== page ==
Original Research ARTICLE
A Structurally Specialized Uniform Wall Layer is Essential for Constructing Wall Ingrowth Papillae in Transfer Cells
- 1School of Environmental and Life Sciences, The University of Newcastle, Australia
Transfer cells are characterized by wall labyrinths with either a flange or reticulate architecture. A literature survey established that reticulate wall ingrowth papillae ubiquitously arise from a modified component of their wall labyrinth, termed the uniform wall layer; a structure absent from flange transfer cells. This finding sparked an investigation of the deposition characteristics and role of the uniform wall layer using a Vicia faba cotyledon culture system. On transfer of cotyledons to culture, their adaxial epidermal cells spontaneously trans-differentiate to a reticulate architecture comparable to their abaxial epidermal transfer cell counterparts formed in planta. Uniform wall layer construction commenced once adaxial epidermal cell expansion had ceased to overlay the original outer periclinal wall on its inner surface. In contrast to the dense ring-like lattice of cellulose microfibrils in the original primary wall, the uniform wall layer was characterized by a sparsely dispersed array of linear cellulose microfibrils. A re-modelled cortical microtubule array exerted no influence on uniform wall layer formation or on its cellulose microfibril organization. Surprisingly, formation of the uniform wall layer was not dependent upon depositing a cellulose scaffold. In contrast, uniform wall cellulose microfibrils were essential precursors for constructing wall ingrowth papillae. On converging to form wall ingrowth papillae, the cellulose microfibril diameters increased three-fold. This event correlated with up-regulated differential, and transfer-cell specific, expression of VfCesA3B while transcript levels of other cellulose biosynthetic-related genes linked with primary wall construction were substantially down regulated.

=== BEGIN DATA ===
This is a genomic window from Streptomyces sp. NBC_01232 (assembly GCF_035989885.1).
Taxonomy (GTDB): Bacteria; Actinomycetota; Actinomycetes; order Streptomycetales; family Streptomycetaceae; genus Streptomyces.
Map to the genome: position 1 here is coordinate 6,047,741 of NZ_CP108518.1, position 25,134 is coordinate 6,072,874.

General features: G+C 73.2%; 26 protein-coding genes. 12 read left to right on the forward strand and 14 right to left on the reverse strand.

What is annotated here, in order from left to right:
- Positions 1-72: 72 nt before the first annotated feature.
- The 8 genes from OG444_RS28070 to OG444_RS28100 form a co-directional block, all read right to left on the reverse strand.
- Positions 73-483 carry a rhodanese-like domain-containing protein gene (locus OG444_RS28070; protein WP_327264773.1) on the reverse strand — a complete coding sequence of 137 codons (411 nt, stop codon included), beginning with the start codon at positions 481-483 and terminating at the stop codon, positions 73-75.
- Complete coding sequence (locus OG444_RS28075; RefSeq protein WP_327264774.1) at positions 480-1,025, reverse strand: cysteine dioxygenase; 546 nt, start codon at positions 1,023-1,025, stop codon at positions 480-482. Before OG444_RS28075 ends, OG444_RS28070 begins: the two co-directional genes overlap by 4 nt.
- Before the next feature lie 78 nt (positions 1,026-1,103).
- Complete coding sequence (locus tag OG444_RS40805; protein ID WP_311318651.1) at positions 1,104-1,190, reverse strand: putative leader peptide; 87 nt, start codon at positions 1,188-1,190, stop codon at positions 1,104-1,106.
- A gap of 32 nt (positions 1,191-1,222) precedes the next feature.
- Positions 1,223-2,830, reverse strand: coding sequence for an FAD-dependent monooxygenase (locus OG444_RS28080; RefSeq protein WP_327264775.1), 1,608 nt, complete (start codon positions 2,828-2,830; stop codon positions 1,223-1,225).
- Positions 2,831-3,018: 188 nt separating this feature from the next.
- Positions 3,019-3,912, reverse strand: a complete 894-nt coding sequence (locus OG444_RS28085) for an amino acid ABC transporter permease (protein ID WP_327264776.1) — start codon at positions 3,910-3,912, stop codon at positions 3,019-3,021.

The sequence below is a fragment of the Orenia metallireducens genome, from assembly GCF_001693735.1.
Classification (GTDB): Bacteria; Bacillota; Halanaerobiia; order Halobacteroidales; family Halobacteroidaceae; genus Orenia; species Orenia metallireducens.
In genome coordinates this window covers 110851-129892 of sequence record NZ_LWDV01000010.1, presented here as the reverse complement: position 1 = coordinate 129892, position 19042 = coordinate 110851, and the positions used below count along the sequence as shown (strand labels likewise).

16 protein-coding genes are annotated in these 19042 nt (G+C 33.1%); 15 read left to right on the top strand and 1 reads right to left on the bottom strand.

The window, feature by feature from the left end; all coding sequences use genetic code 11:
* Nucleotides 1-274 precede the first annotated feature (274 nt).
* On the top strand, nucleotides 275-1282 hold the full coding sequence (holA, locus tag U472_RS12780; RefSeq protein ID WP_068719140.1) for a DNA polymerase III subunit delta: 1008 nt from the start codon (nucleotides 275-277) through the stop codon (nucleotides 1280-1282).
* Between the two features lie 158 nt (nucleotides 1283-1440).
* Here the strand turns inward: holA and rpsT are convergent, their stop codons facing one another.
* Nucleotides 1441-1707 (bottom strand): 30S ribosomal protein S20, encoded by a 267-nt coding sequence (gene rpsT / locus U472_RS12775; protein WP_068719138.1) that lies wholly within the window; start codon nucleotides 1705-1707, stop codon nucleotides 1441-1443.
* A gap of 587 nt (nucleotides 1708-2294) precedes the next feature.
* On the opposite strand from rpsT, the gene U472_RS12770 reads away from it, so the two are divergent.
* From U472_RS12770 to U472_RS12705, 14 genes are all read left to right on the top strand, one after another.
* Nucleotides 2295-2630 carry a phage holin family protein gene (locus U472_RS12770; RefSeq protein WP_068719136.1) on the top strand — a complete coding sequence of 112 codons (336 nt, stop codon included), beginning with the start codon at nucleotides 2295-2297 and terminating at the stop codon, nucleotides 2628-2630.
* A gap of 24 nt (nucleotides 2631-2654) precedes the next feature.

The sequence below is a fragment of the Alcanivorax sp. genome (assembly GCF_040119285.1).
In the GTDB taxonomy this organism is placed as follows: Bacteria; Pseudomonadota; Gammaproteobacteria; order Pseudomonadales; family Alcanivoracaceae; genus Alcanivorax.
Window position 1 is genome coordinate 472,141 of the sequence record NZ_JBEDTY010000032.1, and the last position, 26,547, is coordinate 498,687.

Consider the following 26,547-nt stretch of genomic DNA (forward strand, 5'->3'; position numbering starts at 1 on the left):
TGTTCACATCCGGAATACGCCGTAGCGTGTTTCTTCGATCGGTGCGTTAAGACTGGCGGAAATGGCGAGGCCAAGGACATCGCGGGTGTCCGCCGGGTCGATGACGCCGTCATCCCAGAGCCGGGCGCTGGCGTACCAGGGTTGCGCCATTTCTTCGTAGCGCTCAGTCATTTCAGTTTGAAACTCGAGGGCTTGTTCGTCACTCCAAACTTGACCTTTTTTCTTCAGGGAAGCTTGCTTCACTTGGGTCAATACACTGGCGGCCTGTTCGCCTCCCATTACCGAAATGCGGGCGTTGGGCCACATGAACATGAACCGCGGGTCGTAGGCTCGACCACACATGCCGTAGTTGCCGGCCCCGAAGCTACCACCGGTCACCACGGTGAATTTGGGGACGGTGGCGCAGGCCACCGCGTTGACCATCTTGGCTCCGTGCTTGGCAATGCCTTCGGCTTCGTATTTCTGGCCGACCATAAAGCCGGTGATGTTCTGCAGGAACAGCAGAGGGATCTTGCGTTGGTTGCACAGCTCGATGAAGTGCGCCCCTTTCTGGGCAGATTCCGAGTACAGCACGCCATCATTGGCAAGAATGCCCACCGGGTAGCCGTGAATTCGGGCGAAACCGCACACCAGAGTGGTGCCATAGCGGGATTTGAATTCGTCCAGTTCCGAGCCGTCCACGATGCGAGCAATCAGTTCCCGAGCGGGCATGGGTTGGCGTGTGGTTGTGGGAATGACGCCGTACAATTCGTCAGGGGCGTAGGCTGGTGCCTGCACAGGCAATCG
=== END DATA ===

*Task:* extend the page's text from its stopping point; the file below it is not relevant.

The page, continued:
Keywords: Cellulose Microfibril, cellulose synthase, cortical microtubule array, seed, Transfer cell, wall ingrowths
Received: 03 Mar 2017;
Accepted: 14 Nov 2017.
Edited by:Anja Geitmann, McGill University, Canada
Reviewed by:Kris Vissenberg, University of Antwerp, Belgium
Geoffrey O. Wasteneys, University of British Columbia, Canada
Copyright: © 2017 Xia, Zhang, Offler and Patrick. This is an open-access article distributed under the terms of the Creative Commons Attribution License (CC BY). The use, distribution or reproduction in other forums is permitted, provided the original author(s) or licensor are credited and that the original publication in this journal is cited, in accordance with accepted academic practice. No use, distribution or reproduction is permitted which does not comply with these terms.
* Correspondence: Prof. John W. Patrick, The University of Newcastle, School of Environmental and Life Sciences, The University of Newcastle, University Drive, Callaghan, 2308, NSW, Australia, firstname.lastname@example.org